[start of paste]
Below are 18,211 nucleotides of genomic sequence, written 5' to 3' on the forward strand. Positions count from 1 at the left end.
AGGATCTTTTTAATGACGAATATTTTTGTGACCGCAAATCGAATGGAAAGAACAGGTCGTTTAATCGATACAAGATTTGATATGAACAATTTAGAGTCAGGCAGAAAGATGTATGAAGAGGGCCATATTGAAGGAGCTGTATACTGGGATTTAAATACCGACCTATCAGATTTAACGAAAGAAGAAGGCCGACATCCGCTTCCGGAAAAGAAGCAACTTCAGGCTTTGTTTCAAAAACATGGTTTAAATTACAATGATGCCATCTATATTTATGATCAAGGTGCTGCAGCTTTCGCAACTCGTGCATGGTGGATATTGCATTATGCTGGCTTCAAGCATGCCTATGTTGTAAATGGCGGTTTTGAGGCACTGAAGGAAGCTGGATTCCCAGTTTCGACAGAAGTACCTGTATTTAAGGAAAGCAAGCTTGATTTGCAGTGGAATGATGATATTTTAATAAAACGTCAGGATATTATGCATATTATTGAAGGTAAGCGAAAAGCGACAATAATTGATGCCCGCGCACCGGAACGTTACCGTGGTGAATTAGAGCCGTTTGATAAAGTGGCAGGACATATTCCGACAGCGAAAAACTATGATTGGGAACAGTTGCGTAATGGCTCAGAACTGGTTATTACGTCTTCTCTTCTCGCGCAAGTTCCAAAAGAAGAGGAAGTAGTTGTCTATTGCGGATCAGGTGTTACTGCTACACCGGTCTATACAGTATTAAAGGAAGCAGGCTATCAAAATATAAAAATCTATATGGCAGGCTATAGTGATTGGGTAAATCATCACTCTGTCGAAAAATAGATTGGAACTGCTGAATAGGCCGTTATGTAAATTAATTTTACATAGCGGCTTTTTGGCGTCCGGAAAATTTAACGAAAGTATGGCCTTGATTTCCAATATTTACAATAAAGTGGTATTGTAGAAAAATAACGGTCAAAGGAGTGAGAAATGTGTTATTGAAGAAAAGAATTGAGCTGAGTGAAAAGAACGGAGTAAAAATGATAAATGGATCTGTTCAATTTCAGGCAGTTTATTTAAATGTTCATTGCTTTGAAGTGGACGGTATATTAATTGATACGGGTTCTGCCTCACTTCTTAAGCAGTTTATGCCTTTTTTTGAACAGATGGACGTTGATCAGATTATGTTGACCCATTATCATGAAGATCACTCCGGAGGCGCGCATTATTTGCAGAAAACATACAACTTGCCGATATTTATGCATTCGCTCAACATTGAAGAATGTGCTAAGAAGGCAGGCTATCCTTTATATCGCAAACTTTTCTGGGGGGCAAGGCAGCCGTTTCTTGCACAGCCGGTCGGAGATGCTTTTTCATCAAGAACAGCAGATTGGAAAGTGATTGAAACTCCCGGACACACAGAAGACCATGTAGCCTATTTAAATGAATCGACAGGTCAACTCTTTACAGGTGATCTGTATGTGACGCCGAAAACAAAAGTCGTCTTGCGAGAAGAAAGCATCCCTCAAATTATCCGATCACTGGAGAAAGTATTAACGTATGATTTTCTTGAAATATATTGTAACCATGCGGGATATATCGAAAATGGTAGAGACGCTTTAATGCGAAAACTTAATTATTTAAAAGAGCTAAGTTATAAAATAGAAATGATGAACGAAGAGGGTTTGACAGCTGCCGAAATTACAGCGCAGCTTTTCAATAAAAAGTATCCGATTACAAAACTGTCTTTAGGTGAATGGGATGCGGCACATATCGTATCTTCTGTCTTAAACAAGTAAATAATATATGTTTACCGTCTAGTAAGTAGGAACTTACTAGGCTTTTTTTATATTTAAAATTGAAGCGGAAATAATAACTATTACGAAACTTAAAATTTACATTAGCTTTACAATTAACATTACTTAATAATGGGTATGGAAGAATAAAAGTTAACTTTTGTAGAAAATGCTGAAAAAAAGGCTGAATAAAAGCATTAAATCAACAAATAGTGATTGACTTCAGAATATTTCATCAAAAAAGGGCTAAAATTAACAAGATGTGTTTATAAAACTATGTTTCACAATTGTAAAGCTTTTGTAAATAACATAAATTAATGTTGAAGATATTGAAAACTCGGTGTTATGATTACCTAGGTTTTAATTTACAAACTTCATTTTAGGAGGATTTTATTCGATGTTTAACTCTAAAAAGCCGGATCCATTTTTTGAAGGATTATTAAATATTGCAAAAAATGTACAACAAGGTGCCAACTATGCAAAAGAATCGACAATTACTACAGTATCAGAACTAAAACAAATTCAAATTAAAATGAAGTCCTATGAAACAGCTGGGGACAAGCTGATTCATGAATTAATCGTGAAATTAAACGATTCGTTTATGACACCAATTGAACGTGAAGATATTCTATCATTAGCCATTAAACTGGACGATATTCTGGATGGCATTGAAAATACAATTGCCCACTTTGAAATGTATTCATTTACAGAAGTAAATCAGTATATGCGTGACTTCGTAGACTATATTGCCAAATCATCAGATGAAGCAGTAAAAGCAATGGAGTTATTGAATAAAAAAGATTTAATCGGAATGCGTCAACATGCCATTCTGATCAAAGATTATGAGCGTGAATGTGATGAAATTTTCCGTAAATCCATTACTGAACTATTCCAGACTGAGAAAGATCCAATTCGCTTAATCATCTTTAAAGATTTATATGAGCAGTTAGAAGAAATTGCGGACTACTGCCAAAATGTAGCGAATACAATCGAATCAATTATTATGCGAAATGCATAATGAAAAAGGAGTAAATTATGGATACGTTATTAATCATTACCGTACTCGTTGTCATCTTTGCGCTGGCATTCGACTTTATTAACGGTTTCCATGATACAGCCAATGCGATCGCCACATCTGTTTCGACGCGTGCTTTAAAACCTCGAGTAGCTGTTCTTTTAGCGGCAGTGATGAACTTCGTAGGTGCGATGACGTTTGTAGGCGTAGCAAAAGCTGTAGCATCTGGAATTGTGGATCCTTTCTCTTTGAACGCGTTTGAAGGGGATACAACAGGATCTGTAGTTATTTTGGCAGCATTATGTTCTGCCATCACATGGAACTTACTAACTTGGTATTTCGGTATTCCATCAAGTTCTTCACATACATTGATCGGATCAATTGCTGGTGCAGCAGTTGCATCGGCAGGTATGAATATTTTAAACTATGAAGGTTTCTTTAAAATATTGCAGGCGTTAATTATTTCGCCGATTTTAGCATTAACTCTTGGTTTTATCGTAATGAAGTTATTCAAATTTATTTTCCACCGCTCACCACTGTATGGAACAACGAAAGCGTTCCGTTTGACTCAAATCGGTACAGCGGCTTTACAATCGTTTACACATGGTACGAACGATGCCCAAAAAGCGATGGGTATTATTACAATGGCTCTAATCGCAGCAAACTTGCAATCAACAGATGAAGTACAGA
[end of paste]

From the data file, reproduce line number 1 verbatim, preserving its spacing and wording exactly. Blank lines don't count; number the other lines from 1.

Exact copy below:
Below are 18,211 nucleotides of genomic sequence, written 5' to 3' on the forward strand. Positions count from 1 at the left end.